I often marvel at the earthy wisdom from the ‘hills’ of Kentucky. Growing up in Eastern Kentucky, I didn’t realize at the time how wise many of the people and sayings actually were. Not until I left the hills to pursue higher education did I begin to see that the simple folk wisdom often exceeded the erudite proclamations of academia.

Let me share an example. As a youth, I heard my dad say, “If the difference makes no difference then there is no difference.”  When I apply that bit of wisdom to the Christian life, I must ask, “What difference does Christ make in my life? What difference does Christ make in your life?”. I know that He must make a difference or there is no difference. Scripture sets a high standard for the difference Christ will make.  “Therefore if any man be in Christ, he is a new creature: old things are passed away; behold all things are become new.” (II Cor. 5:17)  The apostle Pauladds more emphasis by stating that we must all come “ unto a perfect man, unto the measure of the fullness of Christ.” (Eph. 4:13)

With such a high standard, how can we possibly measure up? The answer is ‘grace’.  Grace received and applied makes up the difference between our best effort and God’s high standard. When we truthfully give our best effort and come up short, God’s grace makes up the difference.

If that proposition is true, and it is, you may ask, why struggle? Why not just let God do it? You must surely know that grace makes up the difference only when we give our best effort and fall short. God does not demand more of a redeemed person than they are capable of doing, but He does expect us to give our best.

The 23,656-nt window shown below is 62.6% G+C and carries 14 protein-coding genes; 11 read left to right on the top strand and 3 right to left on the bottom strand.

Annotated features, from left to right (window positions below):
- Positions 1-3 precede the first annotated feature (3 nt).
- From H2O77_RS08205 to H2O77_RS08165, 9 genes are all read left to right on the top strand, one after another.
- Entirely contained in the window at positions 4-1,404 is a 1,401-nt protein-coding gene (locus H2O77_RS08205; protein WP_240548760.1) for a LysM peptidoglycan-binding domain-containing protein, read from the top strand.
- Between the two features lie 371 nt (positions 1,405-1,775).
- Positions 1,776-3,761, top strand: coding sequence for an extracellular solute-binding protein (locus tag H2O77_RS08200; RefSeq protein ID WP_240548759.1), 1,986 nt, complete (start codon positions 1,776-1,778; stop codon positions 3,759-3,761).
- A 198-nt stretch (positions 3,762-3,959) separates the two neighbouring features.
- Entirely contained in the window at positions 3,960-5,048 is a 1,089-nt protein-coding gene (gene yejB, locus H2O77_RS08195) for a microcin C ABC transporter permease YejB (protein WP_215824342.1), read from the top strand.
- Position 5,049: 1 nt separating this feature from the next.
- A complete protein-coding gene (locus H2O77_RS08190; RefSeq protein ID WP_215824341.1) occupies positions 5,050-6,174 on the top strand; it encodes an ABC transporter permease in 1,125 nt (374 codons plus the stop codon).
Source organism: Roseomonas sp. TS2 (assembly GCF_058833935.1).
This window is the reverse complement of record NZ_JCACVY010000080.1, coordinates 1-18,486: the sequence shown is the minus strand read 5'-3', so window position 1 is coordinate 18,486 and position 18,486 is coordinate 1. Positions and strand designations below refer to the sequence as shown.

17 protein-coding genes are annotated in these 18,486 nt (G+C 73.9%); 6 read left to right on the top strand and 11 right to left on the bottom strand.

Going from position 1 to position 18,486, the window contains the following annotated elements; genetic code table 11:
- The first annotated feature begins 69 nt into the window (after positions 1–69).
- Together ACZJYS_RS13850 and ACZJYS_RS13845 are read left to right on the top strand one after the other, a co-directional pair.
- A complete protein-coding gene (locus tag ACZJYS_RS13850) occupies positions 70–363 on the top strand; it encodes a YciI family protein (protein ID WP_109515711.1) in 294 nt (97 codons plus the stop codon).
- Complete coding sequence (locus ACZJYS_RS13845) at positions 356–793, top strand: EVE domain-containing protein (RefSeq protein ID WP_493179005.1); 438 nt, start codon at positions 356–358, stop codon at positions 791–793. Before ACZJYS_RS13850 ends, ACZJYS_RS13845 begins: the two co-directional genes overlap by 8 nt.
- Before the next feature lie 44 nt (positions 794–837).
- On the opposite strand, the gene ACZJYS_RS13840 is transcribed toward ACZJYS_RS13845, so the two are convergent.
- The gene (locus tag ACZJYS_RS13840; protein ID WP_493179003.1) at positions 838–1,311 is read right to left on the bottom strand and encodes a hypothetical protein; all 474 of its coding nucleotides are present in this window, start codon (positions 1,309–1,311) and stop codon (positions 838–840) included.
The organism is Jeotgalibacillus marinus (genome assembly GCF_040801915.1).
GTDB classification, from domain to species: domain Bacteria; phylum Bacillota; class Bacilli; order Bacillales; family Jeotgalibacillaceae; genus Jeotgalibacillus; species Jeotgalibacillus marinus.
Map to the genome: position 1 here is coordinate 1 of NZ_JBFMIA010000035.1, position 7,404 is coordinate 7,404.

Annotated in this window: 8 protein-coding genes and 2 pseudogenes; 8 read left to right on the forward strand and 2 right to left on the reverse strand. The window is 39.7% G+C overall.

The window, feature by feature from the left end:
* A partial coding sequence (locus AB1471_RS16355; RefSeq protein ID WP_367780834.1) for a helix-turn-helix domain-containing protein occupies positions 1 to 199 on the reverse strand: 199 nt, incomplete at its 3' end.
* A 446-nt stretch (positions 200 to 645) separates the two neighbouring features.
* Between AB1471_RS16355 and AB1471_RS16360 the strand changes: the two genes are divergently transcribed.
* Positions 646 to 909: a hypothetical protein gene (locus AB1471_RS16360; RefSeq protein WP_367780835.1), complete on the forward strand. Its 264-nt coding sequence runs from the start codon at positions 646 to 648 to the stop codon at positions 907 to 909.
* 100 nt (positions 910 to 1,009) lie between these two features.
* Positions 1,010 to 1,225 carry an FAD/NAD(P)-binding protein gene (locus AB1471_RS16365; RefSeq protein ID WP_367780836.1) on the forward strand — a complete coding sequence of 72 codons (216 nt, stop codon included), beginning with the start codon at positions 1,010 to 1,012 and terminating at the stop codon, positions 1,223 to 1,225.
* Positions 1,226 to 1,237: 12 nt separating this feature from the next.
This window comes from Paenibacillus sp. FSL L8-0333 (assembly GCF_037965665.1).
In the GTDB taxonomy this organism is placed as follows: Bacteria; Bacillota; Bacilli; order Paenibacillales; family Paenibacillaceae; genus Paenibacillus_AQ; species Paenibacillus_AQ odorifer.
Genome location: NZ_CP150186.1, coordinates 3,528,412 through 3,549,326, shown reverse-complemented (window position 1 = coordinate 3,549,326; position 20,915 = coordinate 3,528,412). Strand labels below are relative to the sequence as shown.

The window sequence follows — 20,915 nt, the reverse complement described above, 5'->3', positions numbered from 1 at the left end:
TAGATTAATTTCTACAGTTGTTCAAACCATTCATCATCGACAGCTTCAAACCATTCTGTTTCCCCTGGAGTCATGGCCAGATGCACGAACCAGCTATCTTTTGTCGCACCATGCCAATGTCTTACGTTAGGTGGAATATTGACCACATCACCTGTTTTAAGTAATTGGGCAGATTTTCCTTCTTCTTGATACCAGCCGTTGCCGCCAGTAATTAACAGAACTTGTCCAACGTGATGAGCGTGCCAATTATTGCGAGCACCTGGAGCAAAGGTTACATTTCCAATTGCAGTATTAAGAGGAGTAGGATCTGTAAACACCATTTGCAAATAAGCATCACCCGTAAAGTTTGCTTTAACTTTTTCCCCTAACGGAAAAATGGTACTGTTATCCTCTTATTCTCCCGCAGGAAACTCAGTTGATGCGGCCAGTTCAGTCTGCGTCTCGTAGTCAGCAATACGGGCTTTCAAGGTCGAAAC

What difference is Christ making in our lives? People must be able to see a notable difference in our daily lives. Eph. 3:20 gives us this promise, “ He is able to do exceeding abundantly above all that we ask or think according to the power that worketh in us.”  The difference Christ makes will make a difference in the way we live!

Prayer: Lord, please do not let me be one of those Paul referred to in Gal 5:4 as “those to whom Christ has become of no effect … fallen from grace.

~ Brother Roy

On Probation

Webster’s Dictionary provides the following definition of ‘Probation’: The early release of a law breakers who must be under supervision and must report as requested to a probation officer. 

You may ask, “What has that got to do with me?”. We are all, by Biblical definition, law breakers.  The Bible say that all have sinned and come short of the glory of God. Then we are told that the wages of sin is death. We are under the penalty of sin. We are law breakers.   

I do not want to seem harsh or legalistic, but there is a side of the gospel that must be presented.  In God, there is mercy and grace, and they call us to forgiveness. However, we must also acknowledge that with forgiveness of sin there comes responsibility.  Jesus said, “if you love me keep my commandments.” John 14:15